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Self-propelled scrapers, or scraper machines, are connected to a power unit that pulls the scraper behind it. Depending on the size of the scraper, it can be powered by one or two diesel engines, each driving a different axle on the machine. Two-engine scrapers are often called tandem scrapers. Other scrapers are towed and do not have their own power source.
The scraper’s main part is the hopper or bowl, into which earth is transferred for moving to another part of the construction site. Scrapers do just that, using a cutting edge at the front of the bowl that scrapes off the dirt, where it flows into the bowl. When the bowl is full, the front edge is hydraulically raised to seal it off.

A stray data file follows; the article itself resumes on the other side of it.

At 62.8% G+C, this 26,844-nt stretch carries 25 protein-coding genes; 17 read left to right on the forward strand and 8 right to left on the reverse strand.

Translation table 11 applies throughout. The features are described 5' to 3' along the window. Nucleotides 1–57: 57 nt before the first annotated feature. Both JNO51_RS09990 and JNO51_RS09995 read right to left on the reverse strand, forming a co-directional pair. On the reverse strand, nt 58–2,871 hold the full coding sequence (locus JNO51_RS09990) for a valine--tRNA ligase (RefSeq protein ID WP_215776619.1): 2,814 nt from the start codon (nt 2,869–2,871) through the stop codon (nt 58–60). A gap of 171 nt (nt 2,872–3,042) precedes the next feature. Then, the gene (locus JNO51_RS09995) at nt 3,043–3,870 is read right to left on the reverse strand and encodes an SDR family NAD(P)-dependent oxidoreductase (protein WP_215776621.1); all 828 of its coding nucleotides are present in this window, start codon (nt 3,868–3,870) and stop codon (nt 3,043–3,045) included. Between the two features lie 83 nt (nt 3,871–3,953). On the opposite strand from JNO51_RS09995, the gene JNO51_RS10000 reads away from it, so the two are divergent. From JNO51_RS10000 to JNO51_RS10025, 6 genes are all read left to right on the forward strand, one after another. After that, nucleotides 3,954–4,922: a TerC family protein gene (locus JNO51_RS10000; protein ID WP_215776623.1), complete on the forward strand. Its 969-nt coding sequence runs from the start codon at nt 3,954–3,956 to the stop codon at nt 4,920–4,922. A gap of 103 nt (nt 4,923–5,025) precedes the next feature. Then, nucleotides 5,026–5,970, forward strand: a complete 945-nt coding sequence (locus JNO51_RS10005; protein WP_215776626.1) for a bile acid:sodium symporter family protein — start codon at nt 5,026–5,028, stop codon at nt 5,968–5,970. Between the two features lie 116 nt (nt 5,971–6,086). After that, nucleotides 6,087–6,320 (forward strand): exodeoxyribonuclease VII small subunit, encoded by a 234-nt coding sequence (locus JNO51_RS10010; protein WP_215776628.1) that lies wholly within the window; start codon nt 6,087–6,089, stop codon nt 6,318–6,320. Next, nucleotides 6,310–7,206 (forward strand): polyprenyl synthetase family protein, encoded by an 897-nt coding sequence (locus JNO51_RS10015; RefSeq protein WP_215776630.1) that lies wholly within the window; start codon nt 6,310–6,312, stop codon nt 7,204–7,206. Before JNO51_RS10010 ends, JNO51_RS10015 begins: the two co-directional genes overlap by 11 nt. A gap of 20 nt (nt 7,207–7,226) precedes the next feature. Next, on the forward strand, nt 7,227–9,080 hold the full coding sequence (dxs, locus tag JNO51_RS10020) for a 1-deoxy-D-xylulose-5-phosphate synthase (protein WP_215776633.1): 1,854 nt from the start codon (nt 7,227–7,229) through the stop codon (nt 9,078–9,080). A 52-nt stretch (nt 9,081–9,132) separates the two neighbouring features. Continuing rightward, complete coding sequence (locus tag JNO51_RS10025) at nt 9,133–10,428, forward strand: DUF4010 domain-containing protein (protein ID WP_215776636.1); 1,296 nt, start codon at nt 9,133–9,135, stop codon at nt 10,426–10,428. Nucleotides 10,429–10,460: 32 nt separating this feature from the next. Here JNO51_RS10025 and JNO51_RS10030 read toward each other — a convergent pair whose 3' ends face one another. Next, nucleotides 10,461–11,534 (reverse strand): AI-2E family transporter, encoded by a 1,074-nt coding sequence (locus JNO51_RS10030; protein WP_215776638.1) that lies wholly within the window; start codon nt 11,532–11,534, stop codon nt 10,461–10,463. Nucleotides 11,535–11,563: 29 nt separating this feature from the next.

When the scraper machine reaches the area of the construction site for depositing the earth, a spoil pile or fill, the bowl is opened and a movable portion of the hopper pushes out the material, also hydraulically. As the scraper travels, the material is pushed out and deposited. The bowl’s width is less than the distance between the tires, so the earth does not interfere with travel.
These pieces of heavy equipment are rated by their capacity, measured in cubic yards. Scrapers have extensive lifespans, some reaching as old as 30 years. Because of the relatively simple design, components such as engines can be replaced, and the blades or ground engaging tools, can be sharpened, reconditioned, or replaced.